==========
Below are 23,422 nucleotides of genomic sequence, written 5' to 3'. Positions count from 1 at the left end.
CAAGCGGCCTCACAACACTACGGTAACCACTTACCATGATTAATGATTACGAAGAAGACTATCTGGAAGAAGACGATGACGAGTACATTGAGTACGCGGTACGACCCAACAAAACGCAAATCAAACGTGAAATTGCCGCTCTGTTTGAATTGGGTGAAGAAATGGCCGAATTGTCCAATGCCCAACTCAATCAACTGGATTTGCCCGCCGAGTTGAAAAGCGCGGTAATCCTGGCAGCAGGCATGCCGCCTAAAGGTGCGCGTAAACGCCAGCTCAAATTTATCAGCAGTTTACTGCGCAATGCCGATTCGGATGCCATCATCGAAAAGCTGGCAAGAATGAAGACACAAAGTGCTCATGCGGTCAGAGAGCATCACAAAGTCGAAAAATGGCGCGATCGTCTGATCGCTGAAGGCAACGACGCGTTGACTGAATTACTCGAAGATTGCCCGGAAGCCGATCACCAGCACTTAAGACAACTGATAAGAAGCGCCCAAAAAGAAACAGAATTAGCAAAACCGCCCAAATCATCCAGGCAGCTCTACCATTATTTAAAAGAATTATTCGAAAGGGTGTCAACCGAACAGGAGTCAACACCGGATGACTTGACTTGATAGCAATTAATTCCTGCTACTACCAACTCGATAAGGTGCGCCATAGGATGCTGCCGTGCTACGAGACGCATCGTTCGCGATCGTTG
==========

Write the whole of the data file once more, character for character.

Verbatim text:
Below are 23,422 nucleotides of genomic sequence, written 5' to 3'. Positions count from 1 at the left end.
CAAGCGGCCTCACAACACTACGGTAACCACTTACCATGATTAATGATTACGAAGAAGACTATCTGGAAGAAGACGATGACGAGTACATTGAGTACGCGGTACGACCCAACAAAACGCAAATCAAACGTGAAATTGCCGCTCTGTTTGAATTGGGTGAAGAAATGGCCGAATTGTCCAATGCCCAACTCAATCAACTGGATTTGCCCGCCGAGTTGAAAAGCGCGGTAATCCTGGCAGCAGGCATGCCGCCTAAAGGTGCGCGTAAACGCCAGCTCAAATTTATCAGCAGTTTACTGCGCAATGCCGATTCGGATGCCATCATCGAAAAGCTGGCAAGAATGAAGACACAAAGTGCTCATGCGGTCAGAGAGCATCACAAAGTCGAAAAATGGCGCGATCGTCTGATCGCTGAAGGCAACGACGCGTTGACTGAATTACTCGAAGATTGCCCGGAAGCCGATCACCAGCACTTAAGACAACTGATAAGAAGCGCCCAAAAAGAAACAGAATTAGCAAAACCGCCCAAATCATCCAGGCAGCTCTACCATTATTTAAAAGAATTATTCGAAAGGGTGTCAACCGAACAGGAGTCAACACCGGATGACTTGACTTGATAGCAATTAATTCCTGCTACTACCAACTCGATAAGGTGCGCCATAGGATGCTGCCGTGCTACGAGACGCATCGTTCGCGATCGTTG